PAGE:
The future of America's shopping malls

Beth Azor, founder and owner of Azor Advisory Services, joined Yahoo Finance Live to discuss the future of shopping malls.

Video Transcript


ADAM SHAPIRO: All right, for a lot of us who were kids in the 1980s, names like Dadeland in Miami or Chicago's Water Tower Place, Indianapolis' Circle Center, the mall culture, well, malls, no need to tell you, are about as popular as a '64 Studebaker without air conditioning.

To help us understand what's about to happen in the retail commercial landscape, we bring in Beth Azor, founder and owner of Azor Advisory Services. And what I'm talking about is the commercial real estate landscape, because there was news recently that a large owner of malls, Westfield, is going to sell all their properties. What does that mean, and who's going to buy them?

BETH AZOR: Well, what that means is they're going to sell 28 of their malls in the United States. They're from Canada, and they have a large representation in Europe. And they've just decided that the US is not doing it for them and-- but there's going to be a lot of people that are looking to replace them. We have multifamily residential, health care and logistics, and also corporations. For example, "Fortnite"-- have you heard of it?


BETH AZOR: They just bought a mall 980,000 square feet in Cary, North Carolina for their new corporate headquarters.

SEANA SMITH: Well, so then, Beth, going off of that, it sounds like a lot of these malls are going to be repurposed. We're not going to see maybe a majority of them just left or knocked down. But when it comes to the number of malls that we could see this happen to, what do you think that potentially looks like over the next three, five, seven years?

BETH AZOR: We are predicting that 30% of the current malls in the country-- so there's 1,000 malls right now in the country-- 300 will close in the next three to five years.

ADAM SHAPIRO: So when we talk about that, those malls that I listed at the beginning, Dadeland, I mean, that's a high end mall. That's not going anywhere. But what about-- I mean, I got to live in Cleveland, so Parmatown. I don't even know if it's still open. Those places, those large, huge, run of the mill malls, how do you turn that into real estate? Don't you have to tear it all down and build housing? Or can you repurpose those buildings?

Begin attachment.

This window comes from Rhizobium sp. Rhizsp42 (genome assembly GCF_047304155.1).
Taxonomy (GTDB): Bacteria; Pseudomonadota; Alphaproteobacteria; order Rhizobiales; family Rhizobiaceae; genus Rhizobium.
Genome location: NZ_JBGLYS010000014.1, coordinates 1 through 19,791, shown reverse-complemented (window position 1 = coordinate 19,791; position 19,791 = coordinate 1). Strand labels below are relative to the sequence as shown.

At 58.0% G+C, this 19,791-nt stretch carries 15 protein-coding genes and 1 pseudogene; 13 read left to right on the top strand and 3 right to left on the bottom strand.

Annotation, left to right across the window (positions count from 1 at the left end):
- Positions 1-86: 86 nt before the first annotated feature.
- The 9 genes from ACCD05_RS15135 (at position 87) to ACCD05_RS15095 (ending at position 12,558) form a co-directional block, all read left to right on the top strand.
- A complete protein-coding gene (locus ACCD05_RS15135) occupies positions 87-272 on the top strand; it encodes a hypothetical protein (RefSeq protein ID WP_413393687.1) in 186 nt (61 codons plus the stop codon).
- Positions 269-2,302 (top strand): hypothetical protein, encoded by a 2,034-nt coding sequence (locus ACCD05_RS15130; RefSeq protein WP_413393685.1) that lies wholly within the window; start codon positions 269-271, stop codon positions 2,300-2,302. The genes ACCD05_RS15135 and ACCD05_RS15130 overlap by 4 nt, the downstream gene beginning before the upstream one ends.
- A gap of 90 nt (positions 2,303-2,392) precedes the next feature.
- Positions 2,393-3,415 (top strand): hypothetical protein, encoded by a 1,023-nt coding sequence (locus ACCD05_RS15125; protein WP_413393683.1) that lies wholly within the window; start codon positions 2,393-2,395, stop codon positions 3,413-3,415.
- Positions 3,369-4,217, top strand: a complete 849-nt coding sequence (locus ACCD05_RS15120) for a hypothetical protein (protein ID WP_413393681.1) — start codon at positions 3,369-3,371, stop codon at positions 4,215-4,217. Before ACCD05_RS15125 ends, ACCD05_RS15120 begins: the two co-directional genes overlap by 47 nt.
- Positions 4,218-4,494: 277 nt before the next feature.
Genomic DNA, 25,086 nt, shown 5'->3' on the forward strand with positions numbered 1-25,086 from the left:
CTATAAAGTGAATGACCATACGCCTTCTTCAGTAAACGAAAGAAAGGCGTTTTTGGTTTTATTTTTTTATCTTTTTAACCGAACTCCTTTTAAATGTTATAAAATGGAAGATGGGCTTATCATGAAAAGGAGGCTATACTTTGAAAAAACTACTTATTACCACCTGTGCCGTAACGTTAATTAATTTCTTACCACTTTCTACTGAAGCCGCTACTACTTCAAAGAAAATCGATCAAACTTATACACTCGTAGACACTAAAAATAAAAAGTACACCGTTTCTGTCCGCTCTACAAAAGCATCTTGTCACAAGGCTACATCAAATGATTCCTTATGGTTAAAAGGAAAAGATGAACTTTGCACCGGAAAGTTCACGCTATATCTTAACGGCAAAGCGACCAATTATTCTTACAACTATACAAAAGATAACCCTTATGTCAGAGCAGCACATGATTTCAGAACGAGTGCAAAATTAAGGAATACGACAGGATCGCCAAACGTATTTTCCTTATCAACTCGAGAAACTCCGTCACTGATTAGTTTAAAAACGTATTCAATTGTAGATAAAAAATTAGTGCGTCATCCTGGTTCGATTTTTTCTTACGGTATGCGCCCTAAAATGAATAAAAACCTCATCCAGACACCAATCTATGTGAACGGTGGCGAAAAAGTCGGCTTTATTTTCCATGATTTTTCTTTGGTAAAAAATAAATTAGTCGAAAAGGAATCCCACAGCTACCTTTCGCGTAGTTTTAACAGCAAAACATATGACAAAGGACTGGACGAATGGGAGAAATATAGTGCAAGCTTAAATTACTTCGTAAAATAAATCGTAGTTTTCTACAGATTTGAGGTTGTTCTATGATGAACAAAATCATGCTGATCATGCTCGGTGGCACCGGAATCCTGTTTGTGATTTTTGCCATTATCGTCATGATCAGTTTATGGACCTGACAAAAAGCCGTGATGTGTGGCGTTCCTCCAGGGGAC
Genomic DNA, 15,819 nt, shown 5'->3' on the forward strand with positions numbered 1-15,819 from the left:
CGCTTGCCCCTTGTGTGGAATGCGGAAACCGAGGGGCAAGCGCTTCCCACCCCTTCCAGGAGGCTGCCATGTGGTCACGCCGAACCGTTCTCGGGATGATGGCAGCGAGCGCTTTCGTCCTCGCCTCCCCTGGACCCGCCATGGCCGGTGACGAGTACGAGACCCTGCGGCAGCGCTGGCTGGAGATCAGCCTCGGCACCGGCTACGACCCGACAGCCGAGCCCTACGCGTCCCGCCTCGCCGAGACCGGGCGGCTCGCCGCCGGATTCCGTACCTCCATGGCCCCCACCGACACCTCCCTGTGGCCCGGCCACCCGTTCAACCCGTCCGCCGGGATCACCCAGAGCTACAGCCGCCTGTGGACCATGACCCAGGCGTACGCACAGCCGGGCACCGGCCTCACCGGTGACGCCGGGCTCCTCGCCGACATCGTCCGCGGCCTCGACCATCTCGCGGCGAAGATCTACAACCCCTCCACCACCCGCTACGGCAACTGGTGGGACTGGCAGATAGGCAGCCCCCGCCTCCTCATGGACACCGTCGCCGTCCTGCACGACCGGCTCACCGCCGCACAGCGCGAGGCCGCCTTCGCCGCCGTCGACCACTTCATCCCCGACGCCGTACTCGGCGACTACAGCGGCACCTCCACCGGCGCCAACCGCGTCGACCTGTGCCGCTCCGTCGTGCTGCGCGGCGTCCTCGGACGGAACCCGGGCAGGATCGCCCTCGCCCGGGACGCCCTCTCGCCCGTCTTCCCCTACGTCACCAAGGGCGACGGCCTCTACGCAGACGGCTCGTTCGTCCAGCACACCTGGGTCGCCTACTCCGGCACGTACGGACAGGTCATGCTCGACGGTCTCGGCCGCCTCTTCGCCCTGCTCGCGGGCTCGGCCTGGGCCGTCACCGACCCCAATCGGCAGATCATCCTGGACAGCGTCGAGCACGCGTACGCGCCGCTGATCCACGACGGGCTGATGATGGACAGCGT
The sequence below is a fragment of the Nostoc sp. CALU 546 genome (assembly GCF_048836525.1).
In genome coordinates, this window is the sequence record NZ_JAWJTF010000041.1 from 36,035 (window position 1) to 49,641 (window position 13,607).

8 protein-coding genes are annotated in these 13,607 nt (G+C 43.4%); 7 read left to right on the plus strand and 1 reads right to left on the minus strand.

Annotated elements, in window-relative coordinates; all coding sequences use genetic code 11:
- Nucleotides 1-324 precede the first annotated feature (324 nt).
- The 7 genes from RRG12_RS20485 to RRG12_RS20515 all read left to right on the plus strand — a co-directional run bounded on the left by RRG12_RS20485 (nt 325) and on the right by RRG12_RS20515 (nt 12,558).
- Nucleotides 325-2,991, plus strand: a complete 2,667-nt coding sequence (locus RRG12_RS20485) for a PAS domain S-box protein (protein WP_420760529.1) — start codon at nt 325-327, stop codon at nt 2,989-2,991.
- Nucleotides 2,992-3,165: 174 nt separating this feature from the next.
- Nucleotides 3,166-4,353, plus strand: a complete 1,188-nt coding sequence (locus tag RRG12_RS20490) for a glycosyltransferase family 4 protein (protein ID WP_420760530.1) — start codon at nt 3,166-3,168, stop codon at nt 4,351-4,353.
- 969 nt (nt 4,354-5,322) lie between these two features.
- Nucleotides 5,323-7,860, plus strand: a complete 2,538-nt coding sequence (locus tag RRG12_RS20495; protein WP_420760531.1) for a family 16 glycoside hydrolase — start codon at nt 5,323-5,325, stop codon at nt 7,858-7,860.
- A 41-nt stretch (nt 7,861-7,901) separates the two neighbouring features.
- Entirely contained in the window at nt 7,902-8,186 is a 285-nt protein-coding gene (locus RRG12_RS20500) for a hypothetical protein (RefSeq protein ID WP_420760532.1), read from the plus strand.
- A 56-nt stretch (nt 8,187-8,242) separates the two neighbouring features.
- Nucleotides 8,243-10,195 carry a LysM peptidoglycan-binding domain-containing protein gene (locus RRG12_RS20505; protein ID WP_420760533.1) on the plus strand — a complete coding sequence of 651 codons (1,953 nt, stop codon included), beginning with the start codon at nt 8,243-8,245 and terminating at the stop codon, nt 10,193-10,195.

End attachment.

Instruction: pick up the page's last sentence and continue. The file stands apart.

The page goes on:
BETH AZOR: So Amazon bought two malls in the Midwest, so-- for logistics. So I think we categorize our malls as A, B, C, and D malls. The C and D malls will be the ones that will be repurposed. For example, Dadeland, right now, we would consider that a B, B plus. Years ago, it was definitely an A, but things have come and outpaced that mall.

But the C and D malls will be the ones on the chopping blocks. Some will definitely be demolished. We have a location in Broward County in the Fort Lauderdale area that Westfield has already given back to the lender. And the Dillard's portion of the mall is being negotiated with a multifamily developer right now. So a portion of it will be redeveloped, and then we'll see what happens with the rest. It will be repurposed, but it may also be demolished for different land opportunities.

SEANA SMITH: Beth, what-- I guess, what qualifies for your A rating? And what are those malls doing that seems to be working right now?

BETH AZOR: So they're doing-- they're bringing in a lot of experiences. They have the tenants that are performing better-- the Nordstrom's, different restaurants. They've created experiences for the families to come. They've done things like slime events. And they have the high end luxury brands. The malls that have Sears and Penney's, which we know are dying retailers, and Macy's, Lord & Taylor, when you don't have an anchor, you're not going to have a mall. So it's the anchors that are driving the success of the A malls, and then also the experiences and the luxury brands.

ADAM SHAPIRO: So is there a future in which people go and kill time on a weekend, walking the mall? I mean, in the '50s, I guess, people used to go have lunch at the department store, the Higbee's in Cleveland, but that's dead. I mean, aren't malls just simply dead? What's the purpose?

BETH AZOR: No, I think there's definitely a gathering. You know, look, Starbucks created the third place, right? There is an opportunity for a third place for tenants and for malls that understand what it will be to drive the consumer, especially in poor weather states. You know, we're here in South Florida so we can be out right now, enjoying the weather. But if you have a great mall with great experiences, I think people will want to go to the third place, as long as it's clean and safe, which is now, following the pandemic, at everyone's top of mind.

But if you have an indoor ice skating rink, if you have the Escape rooms, if you have who-- the Who Done It, the clue games, there are ways to attract consumers to come to the malls. I remember also I bought my first '45 Milwaukee, Wisconsin in the mall, and I hung out at the mall. I think that as long as the mall marketing people invest in ways to bring people to the malls and have experiences, the malls will definitely survive.

ADAM SHAPIRO: You know, I talk about mall culture, useless Ohio trivia. You know that scene in "A Christmas Story" where the evil Santa pushes the kid, the elf, down via the slide? That's a real thing from Halle's and Higbee's, the old department stores in Cleveland, Ohio. And I think they still pull it out every year at the holidays. Beth Azor, founder and owner of Azor Advisory Services, thank you, and please do come back as we look at this evolving situation with commercial real es--